Posts Tagged ‘Maine SUP’

2013 Maine SUP Gear Guide – Thorfinn Expeditions

Saturday, March 23rd, 2013

 

 

 

 

 

 

 

2013 Thorfinn Expeditions – Maine SUP Gear Guide

Spring is here! We Mainers may not believe it – but it is true. The days are already longer and the temps will be warming up. The lakes and ponds will melt and then there are endless bodies of water to explore on your SUP.

Stand up paddle boarding is the fastest growing action sport and it is an activity that fits Maine perfectly, year ‘round believe it or not. SUP comes in many forms: surfing, touring, downwinders, whitewater, fitness/yoga and racing.  Most people in Maine are more in the touring camp, but all types of SUP thrive here and Thorfinn Expeditions has the gear, no matter what form of SUP is your focus.

Thorfinn Expeditions’ SUP staff paddle all year in Maine. We paddle on lakes, at the beach, and all over the coast. We have become avid racers and love downwinders. All instructional staff are ACA level-2 certified. When you call or stop by our shop in Lincolnville Beach you can expect very experienced assistance. Our SUP programs are as comprehensive as most in the business – from beginner lake lessons to guided downwinders on SIC boards that have rudders. Thorfinn was featured in the Outside Magazine’s “Best of New England” in 2012. This will be our fourth-season doing SUP.

Our retail shop has the gear needed for all forms of SUP. For 2013 we have retooled our brands in order to have the gear that suits Maine best.

Boga *  SIC  *  Tahoe SUP *  Speedboard  *  Laird  *  Kialoa  *  Quickblade

Buy a board and get 10% off your paddle/accessories!

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Boards

The best way to decide on your SUP gear is to demo. We recommend visiting the shop to see our brands and discuss your paddling goals, but trying boards/paddles is a really good idea. We offer both private demos and free demo sessions on Hosmer Pond (near Camden) throughout the summer.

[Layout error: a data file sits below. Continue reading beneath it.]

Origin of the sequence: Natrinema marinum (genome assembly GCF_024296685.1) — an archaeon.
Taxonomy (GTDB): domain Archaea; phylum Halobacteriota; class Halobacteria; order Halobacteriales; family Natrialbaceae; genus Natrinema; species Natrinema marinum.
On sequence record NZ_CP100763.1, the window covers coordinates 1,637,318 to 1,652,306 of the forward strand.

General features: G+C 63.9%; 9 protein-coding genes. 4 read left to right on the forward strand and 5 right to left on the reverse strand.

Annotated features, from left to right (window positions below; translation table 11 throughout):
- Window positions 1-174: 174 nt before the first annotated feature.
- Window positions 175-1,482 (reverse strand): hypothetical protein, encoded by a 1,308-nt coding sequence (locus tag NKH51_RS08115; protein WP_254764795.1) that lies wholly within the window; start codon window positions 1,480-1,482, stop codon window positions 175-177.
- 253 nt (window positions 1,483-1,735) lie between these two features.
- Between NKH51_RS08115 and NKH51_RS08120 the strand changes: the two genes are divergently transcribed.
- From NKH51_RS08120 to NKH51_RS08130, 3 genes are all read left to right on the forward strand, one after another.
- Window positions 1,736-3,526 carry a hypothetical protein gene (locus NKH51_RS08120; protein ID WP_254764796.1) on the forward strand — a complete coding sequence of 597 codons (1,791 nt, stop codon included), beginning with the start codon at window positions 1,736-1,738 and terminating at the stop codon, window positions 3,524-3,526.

There are a ton of SUP brands. Different designs accomplish different things. Generally we break down board types into four different categories – all-around, surf, touring/racing, and downwinder/big ocean.

All-Around – All Around SUPs suit a lot of peoples needs. They can surf small waves, they work for flatwater touring, you can do yoga on them and they are maneuverable/stable. Perfect for many people here in Midcoast Maine, especially for those who want a board to keep on the lake and that many people will paddle.

Thorfinn All-Around:

Boga El Ray 12’

Boga Classic – 11’2”

Boga Yoga – 11’

Boga Mahina – 10’6”

Boga Todo – 10’2”

We chose Boga this year after being blown away by their quality and affordability. Boga offers an outstanding full line of SUPs and the California based company is comprised of avid SUP athletes

http://bogaboards.com/stand-up-paddle-boards.html

Surf – Surf SUPs tend to be shorter and more maneuverable than the all-arounds. They sport different fin set-ups and are designed for riding the waves. We do have surf in Maine! Popham Beach is the closest to us but there are some waves a little closer and Southern Maine offers a lot of options.

Boga Mahina  -10’6”

Boga Todo – 10’2”

Boga Bullet – 9.5

Laird Surfer – 10’6”

Laird Surfer – 10’6” wide version

Laird Surfer Hybrid – 10’

SIC Recon – 10’

Is there a bigger name in the SUP/surf world than Laird? New in 2013, the Laird StandUp line offers a full line of high performance boards. We have chosen Laird (in addition to Boga and SIC) to round out our stand up surf offerings.

http://lairdstandup.com/

Touring/Racing – These SUPs have a different shape. They are longer (generally either 12’6” or 14’), faster, and they cut through the water much, much better than the all-arounders. We are big fans of these designs for a lot of people in Midcoast Maine. Touring/racing boards have displacement hulls and a fine nose entry (essentially bows). They glide and cut through the chop. They can also work great for downwinders and you can take them to your local race.

Boga El Tiburon 11’

Boga Tsunami 12’6”

Boga Tsunami 14’

Tahoe Bliss (womens) 12’6”

Tahoe Zypher 12’6”

Tahoe Zypher 14’

Speedboard 12’6”

Speedboard 14’

SIC X 12’6”

SIC X 14’

Tahoe SUP makes beautiful boards! Designed to go on tour, Tahoes are stable, have excellent glide and they can carry gear.

www.tahoesup.com

Downwinder/Big Ocean – Downwinders are running with the wind and waves at your back. Here in Penobscot Bay you can surf for miles! Any body of water with enough fetch (distance for waves to build), offer endless opportunities for rippin adventures. Some 12’6” and 14’ touring/race boards can work well for downwinders, however the SIC Bullet series are hands down the best boards for downwinders.